Meet Alexandra T
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"It is much more freeing to put the disease out in the open instead or trying to forget it."
My advice to fellow survivors who will be attending college soon is to not ignore the fact of their survival but to embrace it as a unique experience. I had cancer a long time ago, and I barely remember it. However, I have heard the stories from all my relatives countless times, and I relive the experience every year when I go for a post-cancer check up. When I started college, I took it as an opportunity for moving on, and I had no plans to bring up past events and risk tarnishing my new present. College changed all that. I now feel compelled to talk about what cancer is really like and help people understand it more. My school has a cancer club that sponsors many fundraisers, such as “Up till Dawn,” that benefit cancer. That’s why I was surprised to discover that most of my schoolmates have the wrong idea about cancer. They want to help, but they don’t understand the mental and emotional toll of cancer, know next to nothing about the disease, and I have yet to meet someone who has ever heard of my type of cancer – neuroblastoma. Some have even questioned if it exists at all. Although I felt uneasy, I went to one of the meetings for the cancer awareness club hoping to find another survivor. I have never met a survivor my own age or with the same cancer as myself. Everyone at the meeting had an adult relative either die from cancer or who is currently undergoing chemotherapy. When it was my turn to speak, I said I was a survivor and no one knew how to respond to my statement. I realized then that I needed to speak up more about cancer, or no one would really know what it’s like to have cancer unless they have cancer themselves. I helped with fundraisers and talked to people about my experiences so they could use the information to help raise money.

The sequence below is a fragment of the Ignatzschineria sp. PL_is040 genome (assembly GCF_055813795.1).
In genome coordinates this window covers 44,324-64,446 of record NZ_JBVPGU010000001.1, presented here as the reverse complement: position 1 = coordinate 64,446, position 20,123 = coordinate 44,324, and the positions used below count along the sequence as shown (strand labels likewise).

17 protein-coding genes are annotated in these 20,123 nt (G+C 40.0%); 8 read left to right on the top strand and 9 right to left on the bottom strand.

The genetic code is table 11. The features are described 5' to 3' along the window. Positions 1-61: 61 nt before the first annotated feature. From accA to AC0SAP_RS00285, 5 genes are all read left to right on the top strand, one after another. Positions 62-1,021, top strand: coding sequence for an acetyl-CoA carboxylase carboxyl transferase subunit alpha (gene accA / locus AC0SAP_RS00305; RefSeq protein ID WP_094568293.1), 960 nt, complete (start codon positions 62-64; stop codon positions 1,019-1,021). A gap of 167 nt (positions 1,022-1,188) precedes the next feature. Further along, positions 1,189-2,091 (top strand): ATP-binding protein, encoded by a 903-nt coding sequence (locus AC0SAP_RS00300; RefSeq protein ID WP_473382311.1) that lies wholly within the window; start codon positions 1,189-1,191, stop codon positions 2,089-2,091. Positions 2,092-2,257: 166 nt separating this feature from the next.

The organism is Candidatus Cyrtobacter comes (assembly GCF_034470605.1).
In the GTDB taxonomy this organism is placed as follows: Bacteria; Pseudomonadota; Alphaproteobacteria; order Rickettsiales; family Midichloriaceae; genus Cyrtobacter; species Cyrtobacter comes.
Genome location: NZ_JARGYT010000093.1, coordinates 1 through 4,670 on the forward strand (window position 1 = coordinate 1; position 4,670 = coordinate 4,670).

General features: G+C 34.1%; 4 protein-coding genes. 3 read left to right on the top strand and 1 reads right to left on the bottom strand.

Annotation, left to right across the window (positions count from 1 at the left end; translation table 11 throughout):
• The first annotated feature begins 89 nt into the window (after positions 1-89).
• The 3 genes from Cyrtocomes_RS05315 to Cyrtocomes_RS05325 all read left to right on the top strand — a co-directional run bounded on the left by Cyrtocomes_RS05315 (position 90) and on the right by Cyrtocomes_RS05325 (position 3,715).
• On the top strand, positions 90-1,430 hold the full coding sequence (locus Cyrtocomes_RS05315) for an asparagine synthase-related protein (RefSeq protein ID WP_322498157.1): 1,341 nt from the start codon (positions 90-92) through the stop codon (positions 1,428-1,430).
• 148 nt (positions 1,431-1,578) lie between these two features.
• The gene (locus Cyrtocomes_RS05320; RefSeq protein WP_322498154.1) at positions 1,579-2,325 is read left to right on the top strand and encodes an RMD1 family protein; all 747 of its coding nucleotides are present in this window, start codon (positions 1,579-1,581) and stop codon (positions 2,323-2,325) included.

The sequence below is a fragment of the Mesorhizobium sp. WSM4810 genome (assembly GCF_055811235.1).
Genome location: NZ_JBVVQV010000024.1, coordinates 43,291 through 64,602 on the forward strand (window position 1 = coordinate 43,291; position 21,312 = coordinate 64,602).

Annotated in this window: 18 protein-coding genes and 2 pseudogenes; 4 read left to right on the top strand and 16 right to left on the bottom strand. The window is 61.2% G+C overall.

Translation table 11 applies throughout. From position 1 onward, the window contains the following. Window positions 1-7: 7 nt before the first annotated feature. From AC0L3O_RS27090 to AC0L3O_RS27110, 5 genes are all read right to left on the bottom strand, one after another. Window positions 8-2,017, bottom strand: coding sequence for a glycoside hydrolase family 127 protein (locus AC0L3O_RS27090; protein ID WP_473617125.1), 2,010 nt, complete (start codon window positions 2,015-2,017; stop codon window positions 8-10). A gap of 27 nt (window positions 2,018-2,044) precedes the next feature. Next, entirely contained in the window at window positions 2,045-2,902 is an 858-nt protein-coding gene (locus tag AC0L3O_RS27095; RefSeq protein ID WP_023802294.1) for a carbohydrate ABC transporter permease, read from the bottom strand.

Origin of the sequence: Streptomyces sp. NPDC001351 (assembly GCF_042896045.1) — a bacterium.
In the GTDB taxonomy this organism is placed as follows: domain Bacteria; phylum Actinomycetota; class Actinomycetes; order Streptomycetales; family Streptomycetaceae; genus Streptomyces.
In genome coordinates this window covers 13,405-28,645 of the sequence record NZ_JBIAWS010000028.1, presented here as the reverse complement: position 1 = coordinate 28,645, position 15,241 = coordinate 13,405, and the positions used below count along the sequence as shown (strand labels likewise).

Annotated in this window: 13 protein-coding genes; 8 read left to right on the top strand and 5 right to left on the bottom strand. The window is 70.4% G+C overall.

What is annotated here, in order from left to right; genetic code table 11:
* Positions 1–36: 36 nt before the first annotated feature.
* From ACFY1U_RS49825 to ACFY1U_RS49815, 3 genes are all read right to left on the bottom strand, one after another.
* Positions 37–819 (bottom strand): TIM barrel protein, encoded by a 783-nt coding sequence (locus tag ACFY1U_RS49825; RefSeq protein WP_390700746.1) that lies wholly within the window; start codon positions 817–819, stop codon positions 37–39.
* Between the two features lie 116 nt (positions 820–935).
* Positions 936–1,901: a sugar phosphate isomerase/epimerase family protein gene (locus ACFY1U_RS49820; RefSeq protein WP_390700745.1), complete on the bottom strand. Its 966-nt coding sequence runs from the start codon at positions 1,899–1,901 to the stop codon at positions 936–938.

I think the best advice for survivors attending college, though, is to listen to any schoolmates whose close relatives are going through cancer. Survivors are the best support group because we are proof that hope exists. I recently found out that a friend’s father has brain cancer. I was tipped off when I noticed he was wearing a grey “Live Strong” bracelet at a party one night. I asked him about it, and he said he was fine and that I probably wouldn’t understand. It was priceless to see the look on his face when I told him I understood exactly what he was going through. We ended up talking for hours as he vented about everything. The thing that struck me the most, however, was when he said talking to me was a relief after people kept coming up to him with lifeless smiles and hundreds of “how are you doing?” questions and “everything is going to be fine, trust me” assurances. I felt for him; it’s always uncomfortable when people talk about things they don’t fully understand, even if they mean well. Talking to him and others has taught me that you cannot have cancer forever, but you can be a survivor forever and you can choose whether you want to be a helpful survivor to others who are not as fortunate to be a survivor just yet. My advice to survivors is to embrace your cancer and help others to do the same. It is much more freeing to put the disease out in the open instead or trying to forget it.
My final advice to college-bound survivors is to remember that although they’re unique, they will also be college students with the same issues as everyone else. So they should make sure they get as much sleep as possible, buy a mini-fridge and a microwave for the dorm room, and enjoy the experience!